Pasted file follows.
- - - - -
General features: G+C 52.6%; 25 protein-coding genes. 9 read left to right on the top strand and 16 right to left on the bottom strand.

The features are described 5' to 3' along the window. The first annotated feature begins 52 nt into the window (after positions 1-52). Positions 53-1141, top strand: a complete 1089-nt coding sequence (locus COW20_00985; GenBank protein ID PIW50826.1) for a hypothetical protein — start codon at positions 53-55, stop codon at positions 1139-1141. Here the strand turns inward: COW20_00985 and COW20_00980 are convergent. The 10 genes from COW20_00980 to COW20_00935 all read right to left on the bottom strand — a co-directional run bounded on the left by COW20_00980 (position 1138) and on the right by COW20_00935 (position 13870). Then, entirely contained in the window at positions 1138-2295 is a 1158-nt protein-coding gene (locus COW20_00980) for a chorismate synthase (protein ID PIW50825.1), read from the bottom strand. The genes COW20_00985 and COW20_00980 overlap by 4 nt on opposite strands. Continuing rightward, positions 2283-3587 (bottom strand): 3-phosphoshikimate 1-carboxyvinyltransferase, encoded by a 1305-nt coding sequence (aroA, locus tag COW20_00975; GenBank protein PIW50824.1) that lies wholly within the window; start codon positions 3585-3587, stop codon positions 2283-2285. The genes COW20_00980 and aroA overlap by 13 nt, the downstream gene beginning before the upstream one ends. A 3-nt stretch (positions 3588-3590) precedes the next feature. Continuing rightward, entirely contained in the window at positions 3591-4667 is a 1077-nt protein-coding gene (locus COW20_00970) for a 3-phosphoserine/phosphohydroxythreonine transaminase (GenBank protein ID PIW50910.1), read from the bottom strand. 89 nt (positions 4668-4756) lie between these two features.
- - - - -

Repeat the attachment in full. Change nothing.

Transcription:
General features: G+C 52.6%; 25 protein-coding genes. 9 read left to right on the top strand and 16 right to left on the bottom strand.

The features are described 5' to 3' along the window. The first annotated feature begins 52 nt into the window (after positions 1-52). Positions 53-1141, top strand: a complete 1089-nt coding sequence (locus COW20_00985; GenBank protein ID PIW50826.1) for a hypothetical protein — start codon at positions 53-55, stop codon at positions 1139-1141. Here the strand turns inward: COW20_00985 and COW20_00980 are convergent. The 10 genes from COW20_00980 to COW20_00935 all read right to left on the bottom strand — a co-directional run bounded on the left by COW20_00980 (position 1138) and on the right by COW20_00935 (position 13870). Then, entirely contained in the window at positions 1138-2295 is a 1158-nt protein-coding gene (locus COW20_00980) for a chorismate synthase (protein ID PIW50825.1), read from the bottom strand. The genes COW20_00985 and COW20_00980 overlap by 4 nt on opposite strands. Continuing rightward, positions 2283-3587 (bottom strand): 3-phosphoshikimate 1-carboxyvinyltransferase, encoded by a 1305-nt coding sequence (aroA, locus tag COW20_00975; GenBank protein PIW50824.1) that lies wholly within the window; start codon positions 3585-3587, stop codon positions 2283-2285. The genes COW20_00980 and aroA overlap by 13 nt, the downstream gene beginning before the upstream one ends. A 3-nt stretch (positions 3588-3590) precedes the next feature. Continuing rightward, entirely contained in the window at positions 3591-4667 is a 1077-nt protein-coding gene (locus COW20_00970) for a 3-phosphoserine/phosphohydroxythreonine transaminase (GenBank protein ID PIW50910.1), read from the bottom strand. 89 nt (positions 4668-4756) lie between these two features.